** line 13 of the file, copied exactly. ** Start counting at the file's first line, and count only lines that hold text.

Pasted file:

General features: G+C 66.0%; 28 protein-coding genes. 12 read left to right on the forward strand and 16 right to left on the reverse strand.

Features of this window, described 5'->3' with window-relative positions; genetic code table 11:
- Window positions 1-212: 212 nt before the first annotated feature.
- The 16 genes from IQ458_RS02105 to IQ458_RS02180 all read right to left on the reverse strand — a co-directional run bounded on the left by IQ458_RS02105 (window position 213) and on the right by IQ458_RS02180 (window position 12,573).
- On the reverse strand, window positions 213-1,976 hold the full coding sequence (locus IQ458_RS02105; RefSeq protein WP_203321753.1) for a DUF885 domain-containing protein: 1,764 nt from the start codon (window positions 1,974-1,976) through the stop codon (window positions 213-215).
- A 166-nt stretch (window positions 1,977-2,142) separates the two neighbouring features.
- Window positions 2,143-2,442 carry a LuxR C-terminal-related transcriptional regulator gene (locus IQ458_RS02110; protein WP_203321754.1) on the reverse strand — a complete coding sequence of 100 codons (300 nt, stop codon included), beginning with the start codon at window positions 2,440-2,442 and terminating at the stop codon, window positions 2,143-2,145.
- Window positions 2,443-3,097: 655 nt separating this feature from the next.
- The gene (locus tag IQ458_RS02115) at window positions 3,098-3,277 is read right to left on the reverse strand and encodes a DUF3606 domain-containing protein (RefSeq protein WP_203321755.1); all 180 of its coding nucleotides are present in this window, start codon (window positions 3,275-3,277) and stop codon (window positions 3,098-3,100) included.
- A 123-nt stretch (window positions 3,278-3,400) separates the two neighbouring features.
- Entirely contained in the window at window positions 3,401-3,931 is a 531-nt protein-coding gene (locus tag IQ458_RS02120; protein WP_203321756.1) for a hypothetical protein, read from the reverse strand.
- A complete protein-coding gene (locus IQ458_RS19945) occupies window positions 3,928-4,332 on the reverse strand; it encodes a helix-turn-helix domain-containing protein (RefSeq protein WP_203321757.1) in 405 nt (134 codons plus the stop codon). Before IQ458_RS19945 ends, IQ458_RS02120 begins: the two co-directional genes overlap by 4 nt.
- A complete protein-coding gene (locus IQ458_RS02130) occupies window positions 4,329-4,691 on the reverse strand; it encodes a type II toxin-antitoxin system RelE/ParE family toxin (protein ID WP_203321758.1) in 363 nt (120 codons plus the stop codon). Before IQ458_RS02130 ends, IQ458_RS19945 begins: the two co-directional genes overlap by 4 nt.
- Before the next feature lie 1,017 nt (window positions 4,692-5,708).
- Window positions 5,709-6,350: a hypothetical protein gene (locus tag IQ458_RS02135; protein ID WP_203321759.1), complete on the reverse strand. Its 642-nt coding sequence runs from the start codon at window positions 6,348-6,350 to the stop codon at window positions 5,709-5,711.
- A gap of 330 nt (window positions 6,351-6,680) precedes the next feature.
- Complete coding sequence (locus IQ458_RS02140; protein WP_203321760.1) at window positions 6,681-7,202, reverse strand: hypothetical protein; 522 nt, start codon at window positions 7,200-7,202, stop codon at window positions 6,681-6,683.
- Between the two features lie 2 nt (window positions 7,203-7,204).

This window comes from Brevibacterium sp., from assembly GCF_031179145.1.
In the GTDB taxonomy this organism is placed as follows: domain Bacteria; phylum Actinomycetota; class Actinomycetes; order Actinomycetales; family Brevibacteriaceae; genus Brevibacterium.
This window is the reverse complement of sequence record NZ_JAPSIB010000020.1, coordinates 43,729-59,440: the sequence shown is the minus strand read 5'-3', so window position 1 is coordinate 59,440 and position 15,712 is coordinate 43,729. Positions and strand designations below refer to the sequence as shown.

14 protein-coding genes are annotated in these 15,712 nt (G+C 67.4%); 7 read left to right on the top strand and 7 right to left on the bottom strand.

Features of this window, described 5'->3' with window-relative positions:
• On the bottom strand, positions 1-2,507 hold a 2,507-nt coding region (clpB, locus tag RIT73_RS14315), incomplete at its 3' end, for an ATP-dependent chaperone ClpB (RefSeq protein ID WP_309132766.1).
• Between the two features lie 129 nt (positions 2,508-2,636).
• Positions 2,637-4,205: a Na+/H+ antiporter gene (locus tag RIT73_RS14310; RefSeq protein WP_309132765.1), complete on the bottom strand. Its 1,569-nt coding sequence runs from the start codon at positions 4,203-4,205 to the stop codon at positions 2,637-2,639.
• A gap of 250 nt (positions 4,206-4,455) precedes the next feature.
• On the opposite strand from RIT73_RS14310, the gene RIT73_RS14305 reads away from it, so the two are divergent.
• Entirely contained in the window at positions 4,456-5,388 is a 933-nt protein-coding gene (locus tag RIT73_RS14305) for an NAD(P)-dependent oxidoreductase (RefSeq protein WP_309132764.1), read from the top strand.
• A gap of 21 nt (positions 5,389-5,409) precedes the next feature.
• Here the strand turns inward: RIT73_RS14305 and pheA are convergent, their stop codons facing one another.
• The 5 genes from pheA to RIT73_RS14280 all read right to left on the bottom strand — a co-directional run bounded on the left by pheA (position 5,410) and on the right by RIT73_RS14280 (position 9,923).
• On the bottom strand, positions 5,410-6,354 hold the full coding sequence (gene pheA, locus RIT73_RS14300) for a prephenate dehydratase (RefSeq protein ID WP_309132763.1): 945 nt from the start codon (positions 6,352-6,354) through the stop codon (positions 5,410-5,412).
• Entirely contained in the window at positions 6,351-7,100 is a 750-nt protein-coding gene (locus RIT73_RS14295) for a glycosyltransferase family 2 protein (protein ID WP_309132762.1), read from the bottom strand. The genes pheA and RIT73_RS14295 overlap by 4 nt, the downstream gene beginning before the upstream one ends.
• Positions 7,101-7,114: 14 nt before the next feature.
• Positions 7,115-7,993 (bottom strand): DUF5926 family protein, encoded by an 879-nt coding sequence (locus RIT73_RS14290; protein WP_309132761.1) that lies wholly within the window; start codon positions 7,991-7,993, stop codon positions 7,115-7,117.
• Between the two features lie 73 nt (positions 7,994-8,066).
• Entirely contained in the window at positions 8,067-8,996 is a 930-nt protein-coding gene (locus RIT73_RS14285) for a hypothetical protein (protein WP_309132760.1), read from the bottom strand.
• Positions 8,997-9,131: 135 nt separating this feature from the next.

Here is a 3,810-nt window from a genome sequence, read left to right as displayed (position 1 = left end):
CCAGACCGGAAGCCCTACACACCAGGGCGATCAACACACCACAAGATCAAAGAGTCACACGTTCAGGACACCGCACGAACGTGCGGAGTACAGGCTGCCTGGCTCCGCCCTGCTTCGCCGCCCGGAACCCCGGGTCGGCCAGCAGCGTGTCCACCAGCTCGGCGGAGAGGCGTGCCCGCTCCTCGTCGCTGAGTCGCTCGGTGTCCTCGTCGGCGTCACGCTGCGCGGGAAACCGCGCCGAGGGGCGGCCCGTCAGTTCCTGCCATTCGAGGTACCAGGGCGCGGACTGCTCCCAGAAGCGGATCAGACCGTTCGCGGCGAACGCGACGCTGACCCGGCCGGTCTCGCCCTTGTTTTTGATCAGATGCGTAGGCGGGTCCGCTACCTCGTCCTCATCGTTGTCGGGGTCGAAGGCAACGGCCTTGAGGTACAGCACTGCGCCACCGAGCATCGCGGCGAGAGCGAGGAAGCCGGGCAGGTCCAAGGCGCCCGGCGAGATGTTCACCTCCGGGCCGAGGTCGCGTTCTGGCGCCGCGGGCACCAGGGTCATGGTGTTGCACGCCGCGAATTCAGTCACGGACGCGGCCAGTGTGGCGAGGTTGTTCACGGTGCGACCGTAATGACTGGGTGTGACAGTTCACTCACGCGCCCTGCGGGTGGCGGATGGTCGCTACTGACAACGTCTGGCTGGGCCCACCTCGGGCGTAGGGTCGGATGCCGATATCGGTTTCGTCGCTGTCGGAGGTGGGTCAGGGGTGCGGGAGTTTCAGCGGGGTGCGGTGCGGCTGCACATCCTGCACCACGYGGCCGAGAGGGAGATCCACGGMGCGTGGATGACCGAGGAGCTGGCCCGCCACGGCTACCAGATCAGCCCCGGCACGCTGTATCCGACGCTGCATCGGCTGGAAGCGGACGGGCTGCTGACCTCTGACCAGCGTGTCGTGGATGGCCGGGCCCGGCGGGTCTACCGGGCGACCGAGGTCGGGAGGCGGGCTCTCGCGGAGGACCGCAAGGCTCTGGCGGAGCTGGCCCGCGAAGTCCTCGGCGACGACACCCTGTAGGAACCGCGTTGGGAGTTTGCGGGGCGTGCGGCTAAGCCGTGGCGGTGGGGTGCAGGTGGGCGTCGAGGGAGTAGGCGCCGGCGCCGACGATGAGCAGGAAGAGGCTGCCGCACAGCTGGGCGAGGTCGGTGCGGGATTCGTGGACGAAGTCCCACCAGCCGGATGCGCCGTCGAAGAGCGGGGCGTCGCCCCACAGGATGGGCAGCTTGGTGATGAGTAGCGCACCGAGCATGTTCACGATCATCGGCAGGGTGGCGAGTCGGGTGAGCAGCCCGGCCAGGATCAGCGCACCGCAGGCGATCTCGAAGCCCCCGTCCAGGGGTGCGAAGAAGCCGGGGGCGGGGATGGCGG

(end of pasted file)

- A complete protein-coding gene (locus IQ458_RS02130) occupies window positions 4,329-4,691 on the reverse strand; it encodes a type II toxin-antitoxin system RelE/ParE family toxin (protein ID WP_203321758.1) in 363 nt (120 codons plus the stop codon). Before IQ458_RS02130 ends, IQ458_RS19945 begins: the two co-directional genes overlap by 4 nt.